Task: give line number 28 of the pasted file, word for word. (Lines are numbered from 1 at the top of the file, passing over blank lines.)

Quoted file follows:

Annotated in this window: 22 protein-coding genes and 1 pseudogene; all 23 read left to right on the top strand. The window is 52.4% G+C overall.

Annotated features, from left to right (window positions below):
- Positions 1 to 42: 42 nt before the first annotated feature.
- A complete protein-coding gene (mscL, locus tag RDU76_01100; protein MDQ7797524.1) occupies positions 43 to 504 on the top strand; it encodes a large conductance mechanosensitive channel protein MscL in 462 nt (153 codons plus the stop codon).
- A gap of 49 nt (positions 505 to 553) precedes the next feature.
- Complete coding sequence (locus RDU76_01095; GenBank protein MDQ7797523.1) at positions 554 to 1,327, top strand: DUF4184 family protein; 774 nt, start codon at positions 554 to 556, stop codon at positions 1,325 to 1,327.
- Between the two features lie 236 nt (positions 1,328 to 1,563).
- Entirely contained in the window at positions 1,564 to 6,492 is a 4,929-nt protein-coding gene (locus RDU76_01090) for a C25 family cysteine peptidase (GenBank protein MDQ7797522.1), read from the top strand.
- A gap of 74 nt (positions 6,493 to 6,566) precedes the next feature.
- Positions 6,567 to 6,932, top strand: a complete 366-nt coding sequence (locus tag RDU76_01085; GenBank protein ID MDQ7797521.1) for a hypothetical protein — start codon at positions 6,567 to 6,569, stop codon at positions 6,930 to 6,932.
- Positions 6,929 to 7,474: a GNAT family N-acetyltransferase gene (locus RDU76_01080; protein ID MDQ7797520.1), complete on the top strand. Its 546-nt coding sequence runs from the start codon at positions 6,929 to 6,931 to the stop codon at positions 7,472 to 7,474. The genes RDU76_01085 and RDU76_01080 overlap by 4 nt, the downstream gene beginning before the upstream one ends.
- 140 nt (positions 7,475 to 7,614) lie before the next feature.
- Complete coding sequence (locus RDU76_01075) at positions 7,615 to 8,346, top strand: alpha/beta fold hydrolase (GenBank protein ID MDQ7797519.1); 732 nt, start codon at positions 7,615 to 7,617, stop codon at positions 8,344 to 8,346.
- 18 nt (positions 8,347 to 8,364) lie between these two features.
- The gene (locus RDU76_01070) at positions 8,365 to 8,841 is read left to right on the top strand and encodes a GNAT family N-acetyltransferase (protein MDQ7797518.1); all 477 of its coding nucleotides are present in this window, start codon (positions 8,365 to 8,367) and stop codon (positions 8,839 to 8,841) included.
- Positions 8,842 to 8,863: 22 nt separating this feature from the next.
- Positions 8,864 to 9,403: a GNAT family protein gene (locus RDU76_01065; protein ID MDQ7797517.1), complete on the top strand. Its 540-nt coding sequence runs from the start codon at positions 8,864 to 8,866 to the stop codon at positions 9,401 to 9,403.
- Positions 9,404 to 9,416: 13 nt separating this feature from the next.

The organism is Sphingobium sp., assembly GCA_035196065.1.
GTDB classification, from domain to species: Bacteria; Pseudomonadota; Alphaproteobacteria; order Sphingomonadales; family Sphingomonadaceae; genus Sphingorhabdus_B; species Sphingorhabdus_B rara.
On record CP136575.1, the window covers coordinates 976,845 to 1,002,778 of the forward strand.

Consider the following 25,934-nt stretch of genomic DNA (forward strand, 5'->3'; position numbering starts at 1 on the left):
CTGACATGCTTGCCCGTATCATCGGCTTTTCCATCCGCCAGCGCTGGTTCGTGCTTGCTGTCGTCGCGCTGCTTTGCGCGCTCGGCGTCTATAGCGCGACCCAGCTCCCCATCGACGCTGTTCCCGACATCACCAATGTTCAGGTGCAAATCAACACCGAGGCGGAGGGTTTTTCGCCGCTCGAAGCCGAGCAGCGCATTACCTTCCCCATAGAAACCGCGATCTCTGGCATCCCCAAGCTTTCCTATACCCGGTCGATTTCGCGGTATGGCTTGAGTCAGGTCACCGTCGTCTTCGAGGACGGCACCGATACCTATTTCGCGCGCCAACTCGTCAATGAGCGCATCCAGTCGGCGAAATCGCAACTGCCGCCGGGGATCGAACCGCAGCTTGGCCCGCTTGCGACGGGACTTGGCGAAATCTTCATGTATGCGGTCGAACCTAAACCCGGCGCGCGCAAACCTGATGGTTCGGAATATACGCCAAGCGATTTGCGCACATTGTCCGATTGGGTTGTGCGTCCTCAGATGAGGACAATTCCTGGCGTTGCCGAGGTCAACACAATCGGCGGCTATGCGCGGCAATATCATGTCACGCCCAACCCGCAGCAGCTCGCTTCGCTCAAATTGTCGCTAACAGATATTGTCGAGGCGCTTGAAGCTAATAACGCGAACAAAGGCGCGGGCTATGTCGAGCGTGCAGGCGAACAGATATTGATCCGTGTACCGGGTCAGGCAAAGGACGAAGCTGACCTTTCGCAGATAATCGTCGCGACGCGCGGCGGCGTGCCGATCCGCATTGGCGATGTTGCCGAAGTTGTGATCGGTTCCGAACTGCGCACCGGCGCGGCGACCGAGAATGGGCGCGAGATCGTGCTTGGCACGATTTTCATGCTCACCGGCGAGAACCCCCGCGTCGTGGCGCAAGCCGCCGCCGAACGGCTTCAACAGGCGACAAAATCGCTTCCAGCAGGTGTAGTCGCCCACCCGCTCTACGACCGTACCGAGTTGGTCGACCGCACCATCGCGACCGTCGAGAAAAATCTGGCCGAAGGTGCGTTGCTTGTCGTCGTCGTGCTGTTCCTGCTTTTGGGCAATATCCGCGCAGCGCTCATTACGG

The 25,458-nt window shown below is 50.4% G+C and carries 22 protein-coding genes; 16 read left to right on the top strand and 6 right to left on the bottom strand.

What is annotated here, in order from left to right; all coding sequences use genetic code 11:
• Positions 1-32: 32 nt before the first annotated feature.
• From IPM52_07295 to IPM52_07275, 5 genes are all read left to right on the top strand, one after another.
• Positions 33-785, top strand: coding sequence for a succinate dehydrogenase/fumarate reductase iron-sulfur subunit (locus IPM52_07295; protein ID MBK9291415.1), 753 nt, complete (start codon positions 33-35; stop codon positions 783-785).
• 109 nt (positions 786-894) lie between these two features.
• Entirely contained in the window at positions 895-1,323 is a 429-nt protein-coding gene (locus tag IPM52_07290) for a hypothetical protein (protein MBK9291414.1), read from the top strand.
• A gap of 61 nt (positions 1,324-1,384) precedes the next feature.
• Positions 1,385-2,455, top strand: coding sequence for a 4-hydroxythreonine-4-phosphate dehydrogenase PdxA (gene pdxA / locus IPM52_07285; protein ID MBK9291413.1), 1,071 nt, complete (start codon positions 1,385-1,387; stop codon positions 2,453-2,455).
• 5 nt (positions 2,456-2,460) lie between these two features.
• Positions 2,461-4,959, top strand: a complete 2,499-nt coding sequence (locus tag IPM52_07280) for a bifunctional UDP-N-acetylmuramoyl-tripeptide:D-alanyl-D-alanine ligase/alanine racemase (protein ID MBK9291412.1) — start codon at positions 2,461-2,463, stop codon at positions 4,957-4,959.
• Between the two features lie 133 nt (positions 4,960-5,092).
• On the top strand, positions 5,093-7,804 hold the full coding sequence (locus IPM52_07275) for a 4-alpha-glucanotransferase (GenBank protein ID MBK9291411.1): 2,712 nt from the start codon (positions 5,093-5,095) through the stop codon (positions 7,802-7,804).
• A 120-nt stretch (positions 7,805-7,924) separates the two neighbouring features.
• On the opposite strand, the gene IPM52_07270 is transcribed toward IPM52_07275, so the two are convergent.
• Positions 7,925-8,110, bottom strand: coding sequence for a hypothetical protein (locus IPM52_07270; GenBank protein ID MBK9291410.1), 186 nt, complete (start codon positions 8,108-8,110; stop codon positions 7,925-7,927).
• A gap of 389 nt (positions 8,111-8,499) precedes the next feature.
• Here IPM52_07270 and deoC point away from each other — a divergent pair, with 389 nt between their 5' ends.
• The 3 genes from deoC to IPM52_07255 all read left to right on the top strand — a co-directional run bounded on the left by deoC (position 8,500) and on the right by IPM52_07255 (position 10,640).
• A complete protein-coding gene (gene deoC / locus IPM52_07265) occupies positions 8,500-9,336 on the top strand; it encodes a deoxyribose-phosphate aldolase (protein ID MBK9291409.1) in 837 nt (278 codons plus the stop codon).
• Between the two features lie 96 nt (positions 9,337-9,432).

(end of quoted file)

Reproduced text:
• Positions 33-785, top strand: coding sequence for a succinate dehydrogenase/fumarate reductase iron-sulfur subunit (locus IPM52_07295; protein ID MBK9291415.1), 753 nt, complete (start codon positions 33-35; stop codon positions 783-785).